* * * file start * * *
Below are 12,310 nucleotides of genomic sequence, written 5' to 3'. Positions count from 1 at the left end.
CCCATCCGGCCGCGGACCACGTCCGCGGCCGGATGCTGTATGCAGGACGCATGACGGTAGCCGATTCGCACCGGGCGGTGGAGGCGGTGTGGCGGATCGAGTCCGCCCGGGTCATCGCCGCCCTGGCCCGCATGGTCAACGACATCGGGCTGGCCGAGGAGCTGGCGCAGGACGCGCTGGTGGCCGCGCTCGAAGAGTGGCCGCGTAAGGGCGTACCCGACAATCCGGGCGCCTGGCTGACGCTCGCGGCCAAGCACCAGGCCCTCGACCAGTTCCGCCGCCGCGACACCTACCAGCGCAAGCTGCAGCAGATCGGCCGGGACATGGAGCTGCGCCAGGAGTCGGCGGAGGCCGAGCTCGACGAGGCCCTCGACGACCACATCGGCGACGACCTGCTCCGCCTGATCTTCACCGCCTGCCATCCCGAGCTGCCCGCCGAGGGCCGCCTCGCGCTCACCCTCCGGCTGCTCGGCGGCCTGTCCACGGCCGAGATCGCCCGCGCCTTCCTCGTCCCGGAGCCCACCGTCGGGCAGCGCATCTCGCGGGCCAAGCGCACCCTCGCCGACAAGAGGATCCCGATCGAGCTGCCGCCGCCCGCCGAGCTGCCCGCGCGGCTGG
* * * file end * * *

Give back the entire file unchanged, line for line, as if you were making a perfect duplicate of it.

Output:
Below are 12,310 nucleotides of genomic sequence, written 5' to 3'. Positions count from 1 at the left end.
CCCATCCGGCCGCGGACCACGTCCGCGGCCGGATGCTGTATGCAGGACGCATGACGGTAGCCGATTCGCACCGGGCGGTGGAGGCGGTGTGGCGGATCGAGTCCGCCCGGGTCATCGCCGCCCTGGCCCGCATGGTCAACGACATCGGGCTGGCCGAGGAGCTGGCGCAGGACGCGCTGGTGGCCGCGCTCGAAGAGTGGCCGCGTAAGGGCGTACCCGACAATCCGGGCGCCTGGCTGACGCTCGCGGCCAAGCACCAGGCCCTCGACCAGTTCCGCCGCCGCGACACCTACCAGCGCAAGCTGCAGCAGATCGGCCGGGACATGGAGCTGCGCCAGGAGTCGGCGGAGGCCGAGCTCGACGAGGCCCTCGACGACCACATCGGCGACGACCTGCTCCGCCTGATCTTCACCGCCTGCCATCCCGAGCTGCCCGCCGAGGGCCGCCTCGCGCTCACCCTCCGGCTGCTCGGCGGCCTGTCCACGGCCGAGATCGCCCGCGCCTTCCTCGTCCCGGAGCCCACCGTCGGGCAGCGCATCTCGCGGGCCAAGCGCACCCTCGCCGACAAGAGGATCCCGATCGAGCTGCCGCCGCCCGCCGAGCTGCCCGCGCGGCTGG